Sporting Goods: The Dedicated Association of Ping Pong Players
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Sporting Goods: The Dedicated Association of Ping Pong Players

The DAPPP ping-pong tournament, now back after a two-year hiatus, is Toronto’s largest.

Sports coverage tends to focus on major league teams, but every day in Toronto people make fun (and sometimes wacky) activities an important part of their lives. Sporting Goods looks at some of these.

In the centre: "commissioner" Jamie Nicholls.

It had all the trimmings of your typical fraternity: a group of Western University guys living in a triple-story mansion for four years. They were all varsity athletes. Six guys lived on the first three floors. There were more living in the single apartment in the basement. Parties were so frequent they took to calling the place “The Pleasure Dome”.

One fall evening back in 2000, they decided to throw a party for one of their friends, Matt Smith. It was called the “BYO Smitty” party. The rule: bring someone who had the name Smith. The house had a big backyard filled with trees. In the middle of it sat a rickety old ping-pong table. Members of the house threw Christmas lights in these trees to make it easier to see when playing in the dark. That night, eight guys set up a casual tournament. They dubbed it “The Matt Smith Invitational”. During the semi-final, someone jumped on the ping-pong table and the legs snapped, causing it to fall flat on the ground. It was used as a dance floor for the rest of the night. There was no winner.

That was the first unofficial Dedicated Association of Ping Pong Players (DAPPP) tournament. The league has grown significantly since then. The 2012 Commissioner’s Cup—held on January 14 at SPiN Toronto, a new ping-pong palace on King West—saw 250 racquet enthusiasts back in action after a two-year hiatus. Every year, proceeds go to a Toronto charity. This year, the recipient will be Parkdale Community Food Bank.

The first men’s match kicked-off at 6 p.m., and SPiN Toronto was filled with guests wearing the most unlikely sporting apparel, including cowboy hats, wigs, headbands, long socks, white pants, and tennis v-neck vests. One participant even wore a karate suit, while others chose to strap on some farmers overalls.

A few days before Saturday’s event, Jamie Nicholls, “the commissioner,” and DAPPP’s mastermind, sent an email to all participants outlining the rules and regulations for the tournament. One of the rules: you had to dress in all-white. “This year we have a disciplinary committee that will be circulating giving yellow and red flags for costume violations as well as those not adhering to the DAPPP spirit”, the email read. (On paper, the tournament seems more regulated than the US Open.)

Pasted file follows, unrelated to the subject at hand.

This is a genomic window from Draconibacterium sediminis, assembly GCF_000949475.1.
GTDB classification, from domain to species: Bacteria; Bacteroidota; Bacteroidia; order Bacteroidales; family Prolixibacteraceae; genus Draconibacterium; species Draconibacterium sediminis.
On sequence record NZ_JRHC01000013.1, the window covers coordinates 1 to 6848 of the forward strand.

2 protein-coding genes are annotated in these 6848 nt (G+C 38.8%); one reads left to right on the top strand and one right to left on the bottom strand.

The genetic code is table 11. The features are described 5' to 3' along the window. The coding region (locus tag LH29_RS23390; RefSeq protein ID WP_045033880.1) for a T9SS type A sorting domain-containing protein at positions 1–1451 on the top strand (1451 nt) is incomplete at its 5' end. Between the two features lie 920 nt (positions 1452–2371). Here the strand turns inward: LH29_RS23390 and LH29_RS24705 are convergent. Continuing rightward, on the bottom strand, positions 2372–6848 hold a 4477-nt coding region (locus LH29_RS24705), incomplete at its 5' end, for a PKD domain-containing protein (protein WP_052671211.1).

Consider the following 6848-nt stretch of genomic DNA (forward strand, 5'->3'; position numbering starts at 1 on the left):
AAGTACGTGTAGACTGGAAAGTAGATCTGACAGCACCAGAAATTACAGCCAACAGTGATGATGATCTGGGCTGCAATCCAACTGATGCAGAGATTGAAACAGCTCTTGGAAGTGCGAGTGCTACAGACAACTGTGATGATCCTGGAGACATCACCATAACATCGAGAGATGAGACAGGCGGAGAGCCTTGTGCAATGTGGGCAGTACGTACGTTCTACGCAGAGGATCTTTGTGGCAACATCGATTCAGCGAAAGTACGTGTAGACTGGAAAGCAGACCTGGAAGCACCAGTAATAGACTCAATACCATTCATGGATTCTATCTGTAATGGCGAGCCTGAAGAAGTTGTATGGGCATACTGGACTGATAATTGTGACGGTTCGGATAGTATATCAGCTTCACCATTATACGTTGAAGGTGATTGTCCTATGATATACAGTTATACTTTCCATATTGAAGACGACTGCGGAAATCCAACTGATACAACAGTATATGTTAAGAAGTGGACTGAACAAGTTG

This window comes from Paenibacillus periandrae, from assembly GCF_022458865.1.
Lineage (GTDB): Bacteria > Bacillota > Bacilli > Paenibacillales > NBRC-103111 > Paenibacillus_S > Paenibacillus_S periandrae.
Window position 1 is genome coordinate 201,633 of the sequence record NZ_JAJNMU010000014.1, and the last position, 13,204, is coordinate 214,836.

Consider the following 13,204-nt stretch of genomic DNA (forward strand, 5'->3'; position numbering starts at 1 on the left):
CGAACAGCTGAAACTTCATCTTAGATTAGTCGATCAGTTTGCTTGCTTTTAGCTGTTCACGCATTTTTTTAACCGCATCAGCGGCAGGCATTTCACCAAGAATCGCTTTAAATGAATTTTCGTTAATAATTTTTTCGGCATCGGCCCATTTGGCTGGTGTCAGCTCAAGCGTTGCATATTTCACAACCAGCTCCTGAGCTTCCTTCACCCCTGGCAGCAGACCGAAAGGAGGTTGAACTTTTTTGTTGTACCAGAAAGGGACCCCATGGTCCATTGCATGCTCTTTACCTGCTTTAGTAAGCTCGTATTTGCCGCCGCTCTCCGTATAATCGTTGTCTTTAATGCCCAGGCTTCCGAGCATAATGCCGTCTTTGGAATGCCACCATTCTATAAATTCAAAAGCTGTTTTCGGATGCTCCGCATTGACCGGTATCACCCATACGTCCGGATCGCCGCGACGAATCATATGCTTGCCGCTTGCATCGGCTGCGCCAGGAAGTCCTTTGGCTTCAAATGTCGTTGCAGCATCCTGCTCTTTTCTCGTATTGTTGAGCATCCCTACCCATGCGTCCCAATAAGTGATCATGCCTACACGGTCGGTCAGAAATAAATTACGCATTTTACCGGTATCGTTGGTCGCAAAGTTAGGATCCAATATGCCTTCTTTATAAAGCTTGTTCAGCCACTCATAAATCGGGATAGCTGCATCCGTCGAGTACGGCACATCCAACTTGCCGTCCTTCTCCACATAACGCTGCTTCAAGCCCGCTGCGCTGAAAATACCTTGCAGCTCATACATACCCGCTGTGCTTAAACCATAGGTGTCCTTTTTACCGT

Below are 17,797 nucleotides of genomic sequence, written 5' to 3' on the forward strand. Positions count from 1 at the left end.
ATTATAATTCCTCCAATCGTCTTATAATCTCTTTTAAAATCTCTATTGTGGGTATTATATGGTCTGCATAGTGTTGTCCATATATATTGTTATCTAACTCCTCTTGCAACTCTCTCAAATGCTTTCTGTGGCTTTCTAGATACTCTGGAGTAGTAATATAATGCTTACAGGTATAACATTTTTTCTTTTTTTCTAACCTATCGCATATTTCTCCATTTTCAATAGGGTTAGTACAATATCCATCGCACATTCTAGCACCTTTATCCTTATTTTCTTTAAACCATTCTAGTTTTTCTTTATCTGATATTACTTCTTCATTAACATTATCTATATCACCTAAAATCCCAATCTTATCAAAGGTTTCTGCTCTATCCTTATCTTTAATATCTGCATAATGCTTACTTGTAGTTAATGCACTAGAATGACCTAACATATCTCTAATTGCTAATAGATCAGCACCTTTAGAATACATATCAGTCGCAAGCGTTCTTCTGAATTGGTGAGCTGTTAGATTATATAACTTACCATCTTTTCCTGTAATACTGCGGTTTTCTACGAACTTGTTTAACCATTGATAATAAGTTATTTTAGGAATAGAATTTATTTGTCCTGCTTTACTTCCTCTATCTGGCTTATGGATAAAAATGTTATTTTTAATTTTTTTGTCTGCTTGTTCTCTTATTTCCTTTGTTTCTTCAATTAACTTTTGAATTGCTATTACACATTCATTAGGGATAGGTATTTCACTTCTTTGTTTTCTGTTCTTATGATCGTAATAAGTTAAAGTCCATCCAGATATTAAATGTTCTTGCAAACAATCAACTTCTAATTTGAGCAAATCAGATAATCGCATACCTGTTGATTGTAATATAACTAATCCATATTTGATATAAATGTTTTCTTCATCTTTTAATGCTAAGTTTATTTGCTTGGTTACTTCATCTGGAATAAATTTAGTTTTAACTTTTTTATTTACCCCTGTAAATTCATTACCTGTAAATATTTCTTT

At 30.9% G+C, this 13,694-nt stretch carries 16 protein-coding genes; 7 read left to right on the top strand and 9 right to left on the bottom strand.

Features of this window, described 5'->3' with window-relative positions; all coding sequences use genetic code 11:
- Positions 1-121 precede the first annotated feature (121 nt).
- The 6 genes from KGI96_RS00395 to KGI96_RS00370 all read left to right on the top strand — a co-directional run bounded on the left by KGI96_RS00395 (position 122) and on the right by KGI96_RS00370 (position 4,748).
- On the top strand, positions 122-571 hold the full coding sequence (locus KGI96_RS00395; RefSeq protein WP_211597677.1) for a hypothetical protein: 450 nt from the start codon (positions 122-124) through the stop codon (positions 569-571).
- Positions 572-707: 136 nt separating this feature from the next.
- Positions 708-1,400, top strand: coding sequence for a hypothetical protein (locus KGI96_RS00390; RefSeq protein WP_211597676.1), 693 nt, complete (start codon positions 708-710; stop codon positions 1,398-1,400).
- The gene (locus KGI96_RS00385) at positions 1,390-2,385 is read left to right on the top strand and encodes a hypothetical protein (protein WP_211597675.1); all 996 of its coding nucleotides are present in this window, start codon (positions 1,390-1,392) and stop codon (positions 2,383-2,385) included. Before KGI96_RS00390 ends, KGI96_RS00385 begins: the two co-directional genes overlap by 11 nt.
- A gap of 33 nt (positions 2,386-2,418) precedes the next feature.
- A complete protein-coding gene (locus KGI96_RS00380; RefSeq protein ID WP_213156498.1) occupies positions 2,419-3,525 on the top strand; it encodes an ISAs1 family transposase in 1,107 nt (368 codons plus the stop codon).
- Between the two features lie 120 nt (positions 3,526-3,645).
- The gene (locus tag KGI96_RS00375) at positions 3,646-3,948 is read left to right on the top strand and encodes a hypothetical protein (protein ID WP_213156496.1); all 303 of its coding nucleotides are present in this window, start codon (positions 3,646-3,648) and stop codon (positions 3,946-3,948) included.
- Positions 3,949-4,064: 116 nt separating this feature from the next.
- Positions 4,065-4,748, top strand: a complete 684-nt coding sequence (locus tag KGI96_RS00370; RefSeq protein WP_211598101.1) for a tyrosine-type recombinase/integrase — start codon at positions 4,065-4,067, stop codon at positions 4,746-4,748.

“We rule with an iron fist,” Nicholls said. “We have over-the-top rules, over-the-top dress requirements, over-the-top organization and it makes it really easy for someone to come and have a great time—whether you are playing or not.”

“All of us grew up playing a lot of racquet sports,” he continued. “We loved the idea of taking something simple, fun, and recreational and making it as serious as possible.” Nicholls wore a white top hat, a tuxedo with tails, short white shorts and red shoes. “People love an outside-the-box event,” he added. “Over the years we’ve raised 25-30k for charity. It’s the opposite of a black-tie charity event.”

Luke McGoey, “chief finance officer,” who is one of the original DAPPP members from 2000, organizes registration. “We knew this was getting big about four years into it,” he said. “We were playing a tournament at a friend’s house in the Annex and girls wanted to play. I remember Jamie and I were talking about it and saying this could work on a bigger scale—so, we just kept making these events slightly bigger.”

Carrying the Commissioner’s Cup in the palm of his hand, Kipp Wotherspoon, “VP of security and celebrations,” walked through the sea of white-clothed participants. “I had to clean this cup out,” he said. “It’s been a while since we’ve used it—I think I saw a band aid in there.” A former varsity rugby player, he was the only one who monitored security before the event attained its current level of organization. Once, he said, a “friend of a friend” got caught spraying graffiti in a bathroom and on the cars outside the venue. “We dealt with it, but that was kind of weird. Who does that at a ping pong tournament?”

Standing over by one of the centre courts, Mike Schram, “chief information officer”, looked on. “It doesn’t look good,” he said. The commissioner, Nicholls, was taking on a long-time friend in a cut-throat round, but was losing. And badly. The crowd erupted into cheers. Nicholls looked mortified. He went down 21-10. “This is the biggest thing that’s ever happened in DAPPP,” Schram said. “He usually plays well, and has never lost to this guy, but this, this is crazy.”

“It’s funny,” Schram continued, “in the old days when we finished the tear-down and dropped off the rental van that we used to pick up and drop off the tables, we’d all be like, ‘ok, don’t speak to me for a goddamn month’. We’re best buddies that are inseparable but you know, we also get into fist fights,” he said. “It’s a tight group. We’ve been together a long, long time. Whether we’re playing at a venue or playing ping-pong at someone’s cottage, we all know this is something we’ll be doing till we’re 80.”

Photos by Thaddeus Maharaj.

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